Tuesday, 10 February 2009
The Newton Letter
The first time I went to the book group in Stow we discussed 'A month in the country' by J. L. Carr. I loved the book (I will perhaps write about it when I have a quiet day), and it was again something I would never have picked up in a bookshop and bought. 'The Newton Letter' has something similar about it, the setting is the same, though the atmosphere is distinctly different. A middle aged academic has retreated to the country to try and finish a book about Issac Newton that he has been working on for several years. He takes up residence in the lodge of a dilapidated country house and we watch the peculiar stilted relationships that develop between him and the residents of the big house up the drive. It is quite claustrophobic. He doesn't go anywhere during the entire book, just pretends to work, and then abandons all pretence of working in favour of observing, and then obsessing about, the family.
It is quite different from the other books I have read recently. I mean I really enjoyed Lollipop Shoes but it is pretty undemanding reading, not chick-lit level but it is not trying to delve very deep and the language is straightforward. 'The Newton Letter' is on another level altogether. I sat and read for about half an hour and had to use the dictionary three times (lapidescence, gombeen and something else I don't recall), so after that I kept it close at hand. I do like to find myself reading something that is challenging, but not unfathomable. If the vocabulary were to get too obscure I would probably end up skating over things I did not understand in order to get on with the story, but i allowed myself to take my time with this book and understand and enjoy his use of language. Two little quotes that I made note of because I really liked them: from p.16 "Here was a pond, the water an evil green, overhung by a sadness of willows" (such an evocative collective noun) and from p.64 "It was an eighteenth century day".
Our protagonist describes his 'month in the country' as being somehow separated from the real world, he almost deliberately cuts himself off from the outside, but on returning he finds it has changed everything about how he thinks of things, and he is no longer sure what his life means. The parallel with Newton is drawn by the narrator as he begins to see his life in a new light. Apparently over the year of 1693 Newton abandoned science in favour of various 'superstitious' pursuits. The letter of the title being one written to John Locke in that year. He lost much of his work in a fire and seemed to have some kind of breakdown, Banville describes the letter as expressing Newton's "anguished bafflement". Having been acclaimed all over Europe for his work he now claimed he wanted nothing more to do with physics. I understood the description of his reaction to his lost work as him trying to get to grips with the enormity of the impact that his discoveries had on the entire world but that he himself was left with a kind of existential angst.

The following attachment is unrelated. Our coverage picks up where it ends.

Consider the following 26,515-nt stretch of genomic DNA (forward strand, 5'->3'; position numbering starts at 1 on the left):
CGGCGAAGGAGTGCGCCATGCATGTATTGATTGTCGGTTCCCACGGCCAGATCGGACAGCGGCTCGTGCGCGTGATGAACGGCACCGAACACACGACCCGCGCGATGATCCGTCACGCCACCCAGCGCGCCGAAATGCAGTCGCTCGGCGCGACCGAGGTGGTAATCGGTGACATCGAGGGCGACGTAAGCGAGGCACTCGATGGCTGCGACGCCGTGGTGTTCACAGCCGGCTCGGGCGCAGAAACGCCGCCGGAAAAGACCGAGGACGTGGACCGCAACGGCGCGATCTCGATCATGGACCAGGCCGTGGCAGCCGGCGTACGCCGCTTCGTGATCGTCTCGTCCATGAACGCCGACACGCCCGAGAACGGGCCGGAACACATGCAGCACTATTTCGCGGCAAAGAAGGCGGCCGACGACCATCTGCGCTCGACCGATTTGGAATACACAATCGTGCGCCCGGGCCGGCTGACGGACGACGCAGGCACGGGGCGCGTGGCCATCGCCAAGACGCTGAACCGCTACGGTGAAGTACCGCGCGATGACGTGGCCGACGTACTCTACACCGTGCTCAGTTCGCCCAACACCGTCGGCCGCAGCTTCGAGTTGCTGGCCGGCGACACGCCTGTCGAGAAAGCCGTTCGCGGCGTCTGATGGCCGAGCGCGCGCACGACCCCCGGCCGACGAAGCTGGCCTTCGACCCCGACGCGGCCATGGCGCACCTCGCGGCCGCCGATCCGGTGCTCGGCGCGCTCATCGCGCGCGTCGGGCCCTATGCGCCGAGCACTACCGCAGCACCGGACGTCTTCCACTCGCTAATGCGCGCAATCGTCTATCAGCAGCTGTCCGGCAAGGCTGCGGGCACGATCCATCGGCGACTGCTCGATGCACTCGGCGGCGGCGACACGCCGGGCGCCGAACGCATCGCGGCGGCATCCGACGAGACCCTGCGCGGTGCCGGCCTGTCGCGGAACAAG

It is a very thought provoking book. This quote from Newton himself appears at the beginning, and I think it reminds us all quietly not to take ourselves too seriously:
"I seem to have been only as a boy playing on the seashore, and diverting myself in now and then finding a smoother pebble or a prettier shell than ordinary, whilst the great ocean of truth lay undiscovered before me."
And so to something yummy ... doughnuts.
When someone offers to clean out the deep fat fryer you just don't say no. Tish offered since we had been discussing home made doughnuts for some weeks now. So there followed some dough:
Some deep fat:
and some contented young people: